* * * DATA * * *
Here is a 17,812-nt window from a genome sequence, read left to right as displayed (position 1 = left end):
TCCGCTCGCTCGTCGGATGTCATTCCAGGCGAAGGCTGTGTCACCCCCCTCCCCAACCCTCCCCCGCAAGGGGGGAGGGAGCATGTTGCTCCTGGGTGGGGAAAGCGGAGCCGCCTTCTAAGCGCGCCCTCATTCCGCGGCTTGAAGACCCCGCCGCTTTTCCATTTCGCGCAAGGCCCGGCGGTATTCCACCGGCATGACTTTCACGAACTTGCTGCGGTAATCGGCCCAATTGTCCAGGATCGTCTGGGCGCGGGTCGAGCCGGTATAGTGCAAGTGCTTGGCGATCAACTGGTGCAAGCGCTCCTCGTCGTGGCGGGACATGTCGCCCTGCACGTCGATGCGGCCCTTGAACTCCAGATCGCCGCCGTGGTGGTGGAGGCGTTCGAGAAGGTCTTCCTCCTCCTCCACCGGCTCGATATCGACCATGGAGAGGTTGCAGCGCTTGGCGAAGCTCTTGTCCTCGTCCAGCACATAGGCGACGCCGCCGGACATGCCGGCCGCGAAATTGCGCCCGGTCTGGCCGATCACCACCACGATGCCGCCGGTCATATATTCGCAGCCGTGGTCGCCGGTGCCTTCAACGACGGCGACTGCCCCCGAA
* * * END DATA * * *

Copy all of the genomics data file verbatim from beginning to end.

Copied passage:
Here is a 17,812-nt window from a genome sequence, read left to right as displayed (position 1 = left end):
TCCGCTCGCTCGTCGGATGTCATTCCAGGCGAAGGCTGTGTCACCCCCCTCCCCAACCCTCCCCCGCAAGGGGGGAGGGAGCATGTTGCTCCTGGGTGGGGAAAGCGGAGCCGCCTTCTAAGCGCGCCCTCATTCCGCGGCTTGAAGACCCCGCCGCTTTTCCATTTCGCGCAAGGCCCGGCGGTATTCCACCGGCATGACTTTCACGAACTTGCTGCGGTAATCGGCCCAATTGTCCAGGATCGTCTGGGCGCGGGTCGAGCCGGTATAGTGCAAGTGCTTGGCGATCAACTGGTGCAAGCGCTCCTCGTCGTGGCGGGACATGTCGCCCTGCACGTCGATGCGGCCCTTGAACTCCAGATCGCCGCCGTGGTGGTGGAGGCGTTCGAGAAGGTCTTCCTCCTCCTCCACCGGCTCGATATCGACCATGGAGAGGTTGCAGCGCTTGGCGAAGCTCTTGTCCTCGTCCAGCACATAGGCGACGCCGCCGGACATGCCGGCCGCGAAATTGCGCCCGGTCTGGCCGATCACCACCACGATGCCGCCGGTCATATATTCGCAGCCGTGGTCGCCGGTGCCTTCAACGACGGCGACTGCCCCCGAA